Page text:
In his newfound multitasking cyber-foibles, Harold had opened five windows. An encyclosite website, a chess match against LT.HEARN48 and a pornographic website. After putting HEARN into a sticky rook counter move, he knew he’d have a little time and began flipping through the windows. He was hoping to check out another historical figure on an encyclosite website. It was only after he had typed in the name: Amelia Earhart and pressed ENTER that he realized he was on the pornographic site. At first he felt silly, then nervous after noticing a window which read:

Amelia gets it on with some Pygmies

“Absurd,” he said, but clicked on it nonetheless, fastening the XTCs into place at the same moment. The video was gritty; the woman’s face was without pleasure. She looked lost and confused. He shut it off and let Samuel into the bedroom. He went for a walk to clear his head. In the morning he chose the name of a famous actress and typed it into the pornographic site’s search engine. Again, a window appeared.

Jennifer – taken by the football team.

He clicked. The resemblance was stunning, he thought, had his way with himself, designated a full minute for self-disgust (it had been a Shakespeare) then set off to the bookstore.

“Rule 34,” Larry repeated.

‘What is that?” Harold drank at his orange juice.

“The idea that anything, anything in the world you can think of, there is porn based on it.”


“Gimme a job.”

“Excuse me?”

“A job title, Harold, give me the name of a job.” He began sliding something out of his inner jacket pocket.

“Oh, plumber.”

“Too easy, plumbers are all over the porno world.”

“A seismologist.”

Larry had removed a flat phone from his pocket and had begun clicking away at it with a stylus. Harold watched him. After a moment Larry giggled. They spelled it s-i-z-e-mologist.” He held it across the table to Harold, who peeked at it and then shied away.

“Put that away, please.”

“You see, anything can be pornofied.”

“But Larry, this was a real person, they don’t make biographical pornography, do they?”

Larry had continued clicking through Harold’s question tag. “Oh, I think Benjamin’s Franklin is proof to the contrary, wouldn’t you?”

“Oh my Lord.”

“Or how about Alfred Thick-”

“Enough!” He whispered, “Just put that away, won’t you please?”

Larry slipped it back into the jacket pocket. “Anything, Harold. You’re just overreacting. Okay?”

“Okay. Thank you once again, Larry.”

Friday, things escalated.

Harold ate an enchilada with hot sauce. After visiting the toilet a number of times he retired to his bedroom. Samuel didn’t bother leaving the living room anymore. He sound-proofed the room; sat in the chair and snapped the XTCs into place with a satisfying flop. Then the experiments began.

Benjamin Franklin was a slow, melodic lover. Martin Luther King had a taste for dirty talk and Mikhail Tal was a biter. The pornography was grainy, and there seemed to be no real camera angle. And every test subject stared at him as though accusing him of intruding on their lives.

“Just porno, but strange,” he said.

He searched jobs, historical figures and politicians. He saw into the inner sanctum of the sexual tastes of actors, writers and singers. It was disturbingly wonderful.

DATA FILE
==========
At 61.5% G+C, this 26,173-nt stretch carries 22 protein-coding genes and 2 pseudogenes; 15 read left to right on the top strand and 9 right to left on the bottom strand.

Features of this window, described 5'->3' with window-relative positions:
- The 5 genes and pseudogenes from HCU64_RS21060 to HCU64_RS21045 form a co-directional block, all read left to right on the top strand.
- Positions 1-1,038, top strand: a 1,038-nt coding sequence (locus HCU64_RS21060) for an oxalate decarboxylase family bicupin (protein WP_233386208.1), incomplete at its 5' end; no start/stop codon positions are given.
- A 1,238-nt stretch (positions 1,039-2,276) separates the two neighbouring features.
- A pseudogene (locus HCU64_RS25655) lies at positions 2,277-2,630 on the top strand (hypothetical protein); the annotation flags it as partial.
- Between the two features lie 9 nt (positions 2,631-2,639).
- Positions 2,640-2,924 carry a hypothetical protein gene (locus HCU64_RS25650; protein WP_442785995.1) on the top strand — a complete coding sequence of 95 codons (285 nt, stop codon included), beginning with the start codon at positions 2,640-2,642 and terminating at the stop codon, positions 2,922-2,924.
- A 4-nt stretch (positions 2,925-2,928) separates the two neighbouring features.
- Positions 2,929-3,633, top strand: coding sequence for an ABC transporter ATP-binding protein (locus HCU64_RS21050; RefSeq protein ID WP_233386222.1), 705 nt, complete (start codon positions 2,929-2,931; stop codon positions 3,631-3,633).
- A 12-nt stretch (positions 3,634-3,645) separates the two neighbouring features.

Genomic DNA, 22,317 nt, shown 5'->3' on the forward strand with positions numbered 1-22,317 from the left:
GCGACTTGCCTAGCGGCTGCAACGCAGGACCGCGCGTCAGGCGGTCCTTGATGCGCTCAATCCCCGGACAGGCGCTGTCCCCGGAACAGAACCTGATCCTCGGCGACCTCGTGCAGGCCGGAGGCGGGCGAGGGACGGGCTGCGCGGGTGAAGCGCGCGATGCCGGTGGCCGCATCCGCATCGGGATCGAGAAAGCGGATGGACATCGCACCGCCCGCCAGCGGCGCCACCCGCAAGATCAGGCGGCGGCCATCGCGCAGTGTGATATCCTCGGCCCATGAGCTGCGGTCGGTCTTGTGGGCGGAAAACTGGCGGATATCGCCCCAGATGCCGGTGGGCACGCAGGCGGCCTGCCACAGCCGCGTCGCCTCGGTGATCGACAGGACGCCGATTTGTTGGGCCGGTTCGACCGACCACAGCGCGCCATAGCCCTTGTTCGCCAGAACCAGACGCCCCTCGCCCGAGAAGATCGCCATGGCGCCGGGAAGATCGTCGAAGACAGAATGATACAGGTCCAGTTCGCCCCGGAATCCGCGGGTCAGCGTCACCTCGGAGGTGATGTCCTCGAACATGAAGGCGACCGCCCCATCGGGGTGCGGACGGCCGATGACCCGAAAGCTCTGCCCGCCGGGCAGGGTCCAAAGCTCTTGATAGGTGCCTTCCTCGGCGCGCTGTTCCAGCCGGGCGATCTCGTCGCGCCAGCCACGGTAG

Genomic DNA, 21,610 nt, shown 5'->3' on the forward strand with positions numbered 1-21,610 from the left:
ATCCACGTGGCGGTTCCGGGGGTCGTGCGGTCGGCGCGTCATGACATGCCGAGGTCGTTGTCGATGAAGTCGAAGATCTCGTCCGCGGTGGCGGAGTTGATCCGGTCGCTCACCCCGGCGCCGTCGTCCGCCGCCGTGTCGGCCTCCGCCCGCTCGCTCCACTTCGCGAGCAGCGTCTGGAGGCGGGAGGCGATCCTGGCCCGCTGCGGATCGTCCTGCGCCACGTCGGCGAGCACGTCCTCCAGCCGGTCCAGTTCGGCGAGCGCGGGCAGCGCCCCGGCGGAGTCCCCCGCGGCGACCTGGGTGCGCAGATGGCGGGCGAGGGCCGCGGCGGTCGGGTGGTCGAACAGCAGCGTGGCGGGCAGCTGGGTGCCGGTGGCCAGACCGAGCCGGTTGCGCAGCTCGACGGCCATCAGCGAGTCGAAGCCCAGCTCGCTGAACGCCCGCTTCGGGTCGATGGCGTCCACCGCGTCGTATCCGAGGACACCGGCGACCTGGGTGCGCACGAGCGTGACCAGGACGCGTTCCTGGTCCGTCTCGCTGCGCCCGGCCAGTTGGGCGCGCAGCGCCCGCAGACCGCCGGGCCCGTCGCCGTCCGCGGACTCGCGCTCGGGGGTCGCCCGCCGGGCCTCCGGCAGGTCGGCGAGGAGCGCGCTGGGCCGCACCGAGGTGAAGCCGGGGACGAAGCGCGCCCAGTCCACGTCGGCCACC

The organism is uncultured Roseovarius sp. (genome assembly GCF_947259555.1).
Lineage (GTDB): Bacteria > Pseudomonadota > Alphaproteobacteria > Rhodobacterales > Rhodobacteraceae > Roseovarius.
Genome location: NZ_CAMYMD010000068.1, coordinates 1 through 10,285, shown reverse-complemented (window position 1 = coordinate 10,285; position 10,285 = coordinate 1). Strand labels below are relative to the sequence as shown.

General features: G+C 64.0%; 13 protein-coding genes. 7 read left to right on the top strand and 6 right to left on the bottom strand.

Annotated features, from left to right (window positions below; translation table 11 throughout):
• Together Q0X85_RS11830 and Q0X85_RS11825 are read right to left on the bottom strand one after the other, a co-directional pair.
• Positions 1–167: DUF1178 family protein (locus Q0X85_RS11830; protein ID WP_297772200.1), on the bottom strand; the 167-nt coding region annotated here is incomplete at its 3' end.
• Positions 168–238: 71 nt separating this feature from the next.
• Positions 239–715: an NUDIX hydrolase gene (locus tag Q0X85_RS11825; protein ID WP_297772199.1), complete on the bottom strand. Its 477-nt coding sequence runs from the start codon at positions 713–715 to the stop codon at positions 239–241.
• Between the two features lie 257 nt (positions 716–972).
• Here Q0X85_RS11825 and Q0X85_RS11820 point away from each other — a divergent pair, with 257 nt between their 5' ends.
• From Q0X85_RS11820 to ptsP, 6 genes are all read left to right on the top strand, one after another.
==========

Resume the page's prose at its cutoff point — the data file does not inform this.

In the 3rd grade Samantha Joniskotch had turned away Harold’s love. She was six, but looked eight and he had loved her more than anything he had ever known in his six years. He had made her a card with a picture he’d drawn of two cats sitting on a fence kissing in front of a full moon. He’d copied it from a comic he’d seen in the newspaper. Harold could never forget the day in early October when he’d approached Samantha with a cool, cocky strut in the schoolyard. He knew no better. He gave her the card, asked her to go to a movie and was about to explain that his mother would drive them when she began to laugh and flipped the card back at him.

“I don’t like you Harold Russell,” she said.

“I like someone else, and you are a stupid nerd.”

She stepped off to the swing set carrying with her any chance of confidence and self ease that he’d ever hope to enjoy.

Anyway, after a few experiments on the spelling of her last name, she came up in the search engine.

There were six men in all. They were wearing masks and seemed to be in a dark, windowless garage. Though it was unmistakably Samantha, she looked terrible and miserable. The baseball bat was a STANDARD painted silver with a taped up handle.

Harold, shaken, walked away from the computer to find Samuel. The cat was hiding under the armchair and hissed at him as he reached under to cajole him out.

“Good Lord, Samuel. What’s gotten into you?” Harold sat on the sofa. “Some kind of scam,” he said, “it must be some kind of scam, just like Larry says, just like the Sash–”

He had no idea what last name he could enter, so he entered only Sasha. Several windows appeared instantly. He scrolled and was refining his search when a window in the bottom right caught his eye.

Sasha needs to be satisfied.

Though he’d never seen her, he knew this was Sasha. She sat on a bed in a purple bra and covered to the hips by a blanket. She had pretty green eyes and short brown hair tussled about her face.

“My God, she’s beautiful,” he said.

Click. She whispered to the screen and come-hithered with a wink and a finger call. A shadow passed before the camera and Sasha lay back with heated anticipation written on her face. Harold felt jealous.